I am exclusively gay and that has led to the puzzle of how this ruthless mechanism wouldn't have weeded that out.
Even though gay people can have children natural selection should work so long as on average they have less children than straights. One explanation is that being gay is not due to genes, not heritable, so then natural selection won't have any effect. Perhaps it is a trait that appears randomly in each generation.
Natural selection happens when there is differential reproductive success over multiple generations. Those that have more offspring are favoured and those with less are disfavoured. It's not necessarily the fastest or the strongest that succeed. Over 1 generation chance can play a big factor but over multiple generations it tends to even out.
All of that is quite true. It's somewhat like how sickle cell trait provides some immunity to malaria. In that case sickle cell trait is a harmful mutation affecting red blood cells and malaria resistance is a side effect. In malaria prone areas at low allele frequencies the beneficial side effect is stronger than the harmful ones, but by the time it reaches 20% the harmful effects dominate. (If it's not a malaria prone area the trait provides no benefit.)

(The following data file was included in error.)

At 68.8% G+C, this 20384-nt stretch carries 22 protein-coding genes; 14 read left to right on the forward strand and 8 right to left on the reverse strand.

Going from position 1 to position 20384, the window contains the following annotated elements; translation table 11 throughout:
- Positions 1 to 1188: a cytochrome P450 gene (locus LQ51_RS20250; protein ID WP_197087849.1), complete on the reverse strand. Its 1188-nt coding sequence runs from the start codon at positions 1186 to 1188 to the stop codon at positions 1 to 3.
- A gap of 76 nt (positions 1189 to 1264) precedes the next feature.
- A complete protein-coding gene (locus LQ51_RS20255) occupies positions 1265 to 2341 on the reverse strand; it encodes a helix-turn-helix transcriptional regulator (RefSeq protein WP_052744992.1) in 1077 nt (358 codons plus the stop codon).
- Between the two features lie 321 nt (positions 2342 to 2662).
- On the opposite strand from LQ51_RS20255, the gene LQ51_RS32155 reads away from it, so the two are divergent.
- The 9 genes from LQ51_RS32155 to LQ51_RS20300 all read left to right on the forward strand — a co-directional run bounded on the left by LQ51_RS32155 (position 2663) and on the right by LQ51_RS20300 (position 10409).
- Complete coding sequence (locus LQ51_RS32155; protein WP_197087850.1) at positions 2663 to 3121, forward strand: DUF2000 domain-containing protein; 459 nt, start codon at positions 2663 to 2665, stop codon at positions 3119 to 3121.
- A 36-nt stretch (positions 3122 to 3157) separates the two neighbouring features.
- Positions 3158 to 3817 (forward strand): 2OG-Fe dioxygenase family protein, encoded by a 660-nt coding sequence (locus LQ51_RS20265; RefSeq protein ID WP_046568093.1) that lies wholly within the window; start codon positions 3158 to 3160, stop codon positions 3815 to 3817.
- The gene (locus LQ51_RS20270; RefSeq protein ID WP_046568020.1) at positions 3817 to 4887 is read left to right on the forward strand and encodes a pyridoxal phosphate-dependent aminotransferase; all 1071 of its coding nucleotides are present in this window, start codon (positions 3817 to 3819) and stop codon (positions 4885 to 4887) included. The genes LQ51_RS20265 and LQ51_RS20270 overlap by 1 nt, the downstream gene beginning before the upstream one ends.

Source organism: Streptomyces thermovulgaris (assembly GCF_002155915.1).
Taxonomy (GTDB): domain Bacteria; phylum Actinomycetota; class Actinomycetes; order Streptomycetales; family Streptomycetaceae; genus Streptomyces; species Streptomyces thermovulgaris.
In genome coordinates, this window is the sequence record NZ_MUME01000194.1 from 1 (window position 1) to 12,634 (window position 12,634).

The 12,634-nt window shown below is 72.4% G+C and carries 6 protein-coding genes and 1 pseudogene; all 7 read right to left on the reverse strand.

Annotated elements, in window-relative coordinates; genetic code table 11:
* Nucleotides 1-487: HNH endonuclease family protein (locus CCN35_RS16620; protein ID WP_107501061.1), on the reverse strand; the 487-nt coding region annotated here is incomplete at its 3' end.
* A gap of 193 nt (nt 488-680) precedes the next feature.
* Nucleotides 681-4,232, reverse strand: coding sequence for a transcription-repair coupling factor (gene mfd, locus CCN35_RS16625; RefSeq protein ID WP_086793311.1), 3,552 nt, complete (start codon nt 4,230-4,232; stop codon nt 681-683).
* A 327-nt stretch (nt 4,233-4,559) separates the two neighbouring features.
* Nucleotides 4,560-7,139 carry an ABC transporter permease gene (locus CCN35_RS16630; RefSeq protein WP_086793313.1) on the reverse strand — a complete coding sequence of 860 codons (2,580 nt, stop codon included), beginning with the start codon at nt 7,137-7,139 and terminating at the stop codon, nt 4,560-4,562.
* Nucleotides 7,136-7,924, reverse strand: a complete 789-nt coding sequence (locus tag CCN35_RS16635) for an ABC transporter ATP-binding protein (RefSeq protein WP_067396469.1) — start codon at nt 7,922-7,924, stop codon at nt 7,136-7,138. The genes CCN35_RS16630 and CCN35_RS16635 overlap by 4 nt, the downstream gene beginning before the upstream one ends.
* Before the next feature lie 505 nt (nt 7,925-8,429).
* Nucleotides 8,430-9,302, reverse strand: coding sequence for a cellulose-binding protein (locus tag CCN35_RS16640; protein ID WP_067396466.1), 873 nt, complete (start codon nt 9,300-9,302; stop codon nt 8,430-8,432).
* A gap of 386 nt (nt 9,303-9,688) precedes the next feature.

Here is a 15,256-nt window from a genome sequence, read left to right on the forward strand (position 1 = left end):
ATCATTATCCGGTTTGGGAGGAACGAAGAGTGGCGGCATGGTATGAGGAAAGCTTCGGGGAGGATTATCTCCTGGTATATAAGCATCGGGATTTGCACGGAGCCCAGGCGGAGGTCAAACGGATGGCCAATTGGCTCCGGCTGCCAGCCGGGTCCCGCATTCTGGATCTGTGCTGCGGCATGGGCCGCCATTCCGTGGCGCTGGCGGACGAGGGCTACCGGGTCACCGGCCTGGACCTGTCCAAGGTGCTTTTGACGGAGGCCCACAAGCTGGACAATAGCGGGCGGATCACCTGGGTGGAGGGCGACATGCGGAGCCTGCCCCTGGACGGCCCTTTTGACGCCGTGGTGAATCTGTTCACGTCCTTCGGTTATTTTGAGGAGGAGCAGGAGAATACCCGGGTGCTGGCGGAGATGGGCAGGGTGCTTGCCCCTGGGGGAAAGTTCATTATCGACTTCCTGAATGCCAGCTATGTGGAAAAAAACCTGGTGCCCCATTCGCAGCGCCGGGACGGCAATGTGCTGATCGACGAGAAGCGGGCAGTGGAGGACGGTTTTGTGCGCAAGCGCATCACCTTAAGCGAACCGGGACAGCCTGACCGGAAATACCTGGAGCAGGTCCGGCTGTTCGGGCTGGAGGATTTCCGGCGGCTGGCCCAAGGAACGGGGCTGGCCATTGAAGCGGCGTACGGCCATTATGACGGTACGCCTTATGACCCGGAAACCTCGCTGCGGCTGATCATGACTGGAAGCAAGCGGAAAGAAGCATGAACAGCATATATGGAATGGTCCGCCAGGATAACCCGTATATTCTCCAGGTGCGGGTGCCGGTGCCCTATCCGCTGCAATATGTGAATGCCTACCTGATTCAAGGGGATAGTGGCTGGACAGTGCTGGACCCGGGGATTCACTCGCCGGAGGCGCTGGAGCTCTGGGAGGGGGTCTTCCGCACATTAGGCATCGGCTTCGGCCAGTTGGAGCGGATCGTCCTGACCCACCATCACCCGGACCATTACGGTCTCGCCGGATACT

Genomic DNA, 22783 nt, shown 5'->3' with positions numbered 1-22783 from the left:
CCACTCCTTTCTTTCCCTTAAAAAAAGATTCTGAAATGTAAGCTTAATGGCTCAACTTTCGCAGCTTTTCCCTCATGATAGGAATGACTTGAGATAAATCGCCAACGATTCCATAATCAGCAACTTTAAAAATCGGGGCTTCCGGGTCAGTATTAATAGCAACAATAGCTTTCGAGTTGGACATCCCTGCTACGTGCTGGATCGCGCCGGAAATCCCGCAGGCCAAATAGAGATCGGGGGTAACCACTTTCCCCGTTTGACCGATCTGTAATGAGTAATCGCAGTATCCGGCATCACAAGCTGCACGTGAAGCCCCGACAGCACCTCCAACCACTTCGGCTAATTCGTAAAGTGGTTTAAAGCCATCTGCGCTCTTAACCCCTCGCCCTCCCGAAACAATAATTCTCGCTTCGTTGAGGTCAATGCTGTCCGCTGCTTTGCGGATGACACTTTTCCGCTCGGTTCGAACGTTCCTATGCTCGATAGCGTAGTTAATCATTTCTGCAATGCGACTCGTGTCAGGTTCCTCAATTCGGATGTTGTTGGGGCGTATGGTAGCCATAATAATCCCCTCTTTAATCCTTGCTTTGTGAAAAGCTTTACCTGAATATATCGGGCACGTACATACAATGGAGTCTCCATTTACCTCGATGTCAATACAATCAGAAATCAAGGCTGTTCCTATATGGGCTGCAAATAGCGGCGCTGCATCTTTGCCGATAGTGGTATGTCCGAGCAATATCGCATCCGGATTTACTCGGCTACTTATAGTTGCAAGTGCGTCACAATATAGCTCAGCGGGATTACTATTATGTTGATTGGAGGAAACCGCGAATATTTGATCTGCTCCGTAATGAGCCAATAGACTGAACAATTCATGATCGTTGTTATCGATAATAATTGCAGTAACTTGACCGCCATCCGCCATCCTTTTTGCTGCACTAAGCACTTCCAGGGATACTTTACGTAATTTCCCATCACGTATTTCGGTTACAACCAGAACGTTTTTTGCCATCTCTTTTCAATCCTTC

And if homosexuality is not heritable then natural selection won't work at all. AFAIK it's not heritable so no natural selection.